Saturday, June 9, 2007

Growing like the cells of your skin

Telecom cells and the cells of your skin are not as different as you might think.

In both contexts, cells serve as basic building blocks, from which larger organisms can be created. Within a wireless context, cells are both a basic building block for a larger organism (the cellular network), and an agent for social interaction.

According to Dr. Charles W. Emarine, a radiologist with Kaiser Permanente in San Diego, skin cells grow in a process called epithelization. When we receive a cut or wound, new epithelial cells (skin cells) begin to grow from the edges of the wound towards the center. The better the blood supply to the underlying dermis, the faster the epithelial growth. Eventually, these new skin cells will form fibers (or “corridors”) across the healing wound, as the clusters of new skin cells start to link together. Eventually, these various fibrous corridors will merge resulting in a fully-covered wound,

Telecom-cell growth has, and continues to, spread across this country in irregular ripples, from population centers to rural areas, and from business cores out to the “burbs.” At its simplest, cell growth goes through distinct stages of development.

1.) Cluster growth in test markets

2.) Formation of a backbone, linking clusters together

3.) Branches form off of the central backbone

4.) Coverage gaps are eventually filled in with smaller and smaller cell sites, until the

area in question is “filled in” with wireless coverage.

5.) Renewal, as older cells are replaced with newer ones.

Just as with skin cells, as the weave of wireless fibers grow closer together, the gaps of coverage in between these fibers become smaller. In turn, the cell sites being built to fill in those coverage gaps are also getting smaller.

Although a cell site’s radius depends upon its surrounding topography and its capacity to handle calls, cell sites in rural areas generally have a radius between five and eight miles, and cell sites in urban areas typically have a radius between two and five miles.

As call volume increases within a given cell, demand for frequency reuse (in other words, the cell’s ability to handle more calls) will also increase until the cell reaches its maximum processing capacity. Therefore, to preserve wireless coverage and to provide for future growth, carriers are breaking up larger sites into smaller ones. Depending on the specific topography of the area to be covered, a handful of smaller sites at lower elevations could be substituted for one high-elevation site at capacity.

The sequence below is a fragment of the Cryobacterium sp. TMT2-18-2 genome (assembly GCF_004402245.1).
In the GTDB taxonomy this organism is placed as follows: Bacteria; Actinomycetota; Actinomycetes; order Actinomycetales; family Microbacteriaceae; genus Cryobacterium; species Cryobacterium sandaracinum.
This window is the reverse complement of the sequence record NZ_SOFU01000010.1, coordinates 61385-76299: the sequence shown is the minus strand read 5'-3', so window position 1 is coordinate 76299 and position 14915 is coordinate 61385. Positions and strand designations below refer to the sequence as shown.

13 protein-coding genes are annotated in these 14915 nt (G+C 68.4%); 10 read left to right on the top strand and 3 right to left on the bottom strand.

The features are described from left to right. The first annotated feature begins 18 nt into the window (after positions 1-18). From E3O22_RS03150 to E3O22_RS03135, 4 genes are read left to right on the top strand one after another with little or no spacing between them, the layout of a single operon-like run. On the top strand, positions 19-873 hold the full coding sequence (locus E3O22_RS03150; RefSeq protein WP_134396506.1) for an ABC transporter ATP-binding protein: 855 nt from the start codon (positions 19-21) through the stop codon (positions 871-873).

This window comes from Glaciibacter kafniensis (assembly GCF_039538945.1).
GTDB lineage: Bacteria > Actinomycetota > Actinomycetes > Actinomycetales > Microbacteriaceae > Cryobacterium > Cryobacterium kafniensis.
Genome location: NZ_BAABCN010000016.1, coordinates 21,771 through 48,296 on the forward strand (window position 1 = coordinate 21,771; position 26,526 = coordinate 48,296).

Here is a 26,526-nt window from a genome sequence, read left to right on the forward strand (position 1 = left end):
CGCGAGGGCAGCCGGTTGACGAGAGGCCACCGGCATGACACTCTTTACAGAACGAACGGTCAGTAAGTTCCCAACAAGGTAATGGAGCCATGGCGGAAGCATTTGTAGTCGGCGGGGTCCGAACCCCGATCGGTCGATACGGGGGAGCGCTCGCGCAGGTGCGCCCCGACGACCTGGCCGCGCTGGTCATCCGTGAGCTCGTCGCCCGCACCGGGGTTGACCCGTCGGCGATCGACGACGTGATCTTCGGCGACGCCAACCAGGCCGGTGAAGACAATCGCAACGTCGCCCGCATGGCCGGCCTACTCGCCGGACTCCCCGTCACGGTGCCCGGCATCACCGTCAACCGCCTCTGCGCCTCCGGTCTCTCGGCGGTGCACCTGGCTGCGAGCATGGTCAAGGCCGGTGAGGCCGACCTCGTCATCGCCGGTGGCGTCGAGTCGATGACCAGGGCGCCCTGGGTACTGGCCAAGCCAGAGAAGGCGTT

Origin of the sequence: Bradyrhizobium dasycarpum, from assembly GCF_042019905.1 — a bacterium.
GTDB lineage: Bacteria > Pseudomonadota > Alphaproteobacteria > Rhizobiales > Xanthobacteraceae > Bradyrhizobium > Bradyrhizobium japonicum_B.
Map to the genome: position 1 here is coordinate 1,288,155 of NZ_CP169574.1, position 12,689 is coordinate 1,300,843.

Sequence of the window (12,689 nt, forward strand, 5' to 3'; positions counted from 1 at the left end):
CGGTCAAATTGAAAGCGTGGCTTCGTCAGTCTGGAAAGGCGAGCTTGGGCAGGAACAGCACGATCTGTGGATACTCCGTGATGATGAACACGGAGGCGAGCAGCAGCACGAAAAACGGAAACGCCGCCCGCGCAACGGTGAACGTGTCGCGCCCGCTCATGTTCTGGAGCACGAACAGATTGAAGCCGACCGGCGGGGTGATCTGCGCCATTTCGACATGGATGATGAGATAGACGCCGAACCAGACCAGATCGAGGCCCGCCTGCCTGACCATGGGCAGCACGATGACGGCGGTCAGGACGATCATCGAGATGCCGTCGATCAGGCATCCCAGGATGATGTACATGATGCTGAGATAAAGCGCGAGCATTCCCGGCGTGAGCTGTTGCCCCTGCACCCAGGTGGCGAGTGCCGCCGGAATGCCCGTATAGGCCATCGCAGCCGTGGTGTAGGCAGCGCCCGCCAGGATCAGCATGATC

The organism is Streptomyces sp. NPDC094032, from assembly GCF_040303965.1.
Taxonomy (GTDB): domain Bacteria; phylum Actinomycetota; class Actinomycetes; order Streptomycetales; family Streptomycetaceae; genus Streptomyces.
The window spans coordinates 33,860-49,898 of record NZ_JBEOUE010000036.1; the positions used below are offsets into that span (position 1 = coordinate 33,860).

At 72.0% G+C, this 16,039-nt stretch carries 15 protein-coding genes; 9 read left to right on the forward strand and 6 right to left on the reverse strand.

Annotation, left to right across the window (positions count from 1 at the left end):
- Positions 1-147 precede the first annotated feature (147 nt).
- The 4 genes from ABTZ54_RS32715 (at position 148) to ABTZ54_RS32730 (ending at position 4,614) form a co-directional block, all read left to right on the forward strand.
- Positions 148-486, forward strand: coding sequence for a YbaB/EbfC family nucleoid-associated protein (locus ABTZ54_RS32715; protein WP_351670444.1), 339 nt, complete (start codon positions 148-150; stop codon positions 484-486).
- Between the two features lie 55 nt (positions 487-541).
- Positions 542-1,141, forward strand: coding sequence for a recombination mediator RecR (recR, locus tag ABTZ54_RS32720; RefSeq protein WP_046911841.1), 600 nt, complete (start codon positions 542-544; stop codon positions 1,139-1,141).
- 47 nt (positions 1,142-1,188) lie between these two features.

Our need to share information is analogous to the flow of blood for skin cells. As Dr. Emarine pointed out, increased blood flow can lead to faster epithelial-cell growth. Consequently, increased telecom-cell growth is usually the end result of an increased need to share information.

In 1996, the total number of cell sites in service, according to the Cellular Telecommunications and Internet Association (CTIA), was 30,045 sites. One year later, this number rose to 51,600—an increase of 71%. At this time, 38 million cell phones were in use across the country, and the average consumer used his or her phone for 122 minutes per month. By 2003, almost 163,000 cell sites had been built, and the average subscriber was spending more than 300 minutes per month on the phone. According to the latest data from the Cellular Telecommunications and Internet Association, as of 2006, 77.1% of our country’s population had cell phones (up from 61.5% in 2004, and 50% as of 2003), which is slightly higher than Japan’s current saturation rate of 76.5%. In countries like Norway and Sweden, which offer universal mobile coverage, the saturation rate is near 90%. As of 2004, the Czech Republic had a saturation rate of 93%, according to industry researcher IDC. In an April 2007 press release, IDC indicated that “the worldwide telecom billing market will reach $6.6 billion by 2011, increasing steadily at a compound annual growth rate of 6.7% from 2007 to 2011.”

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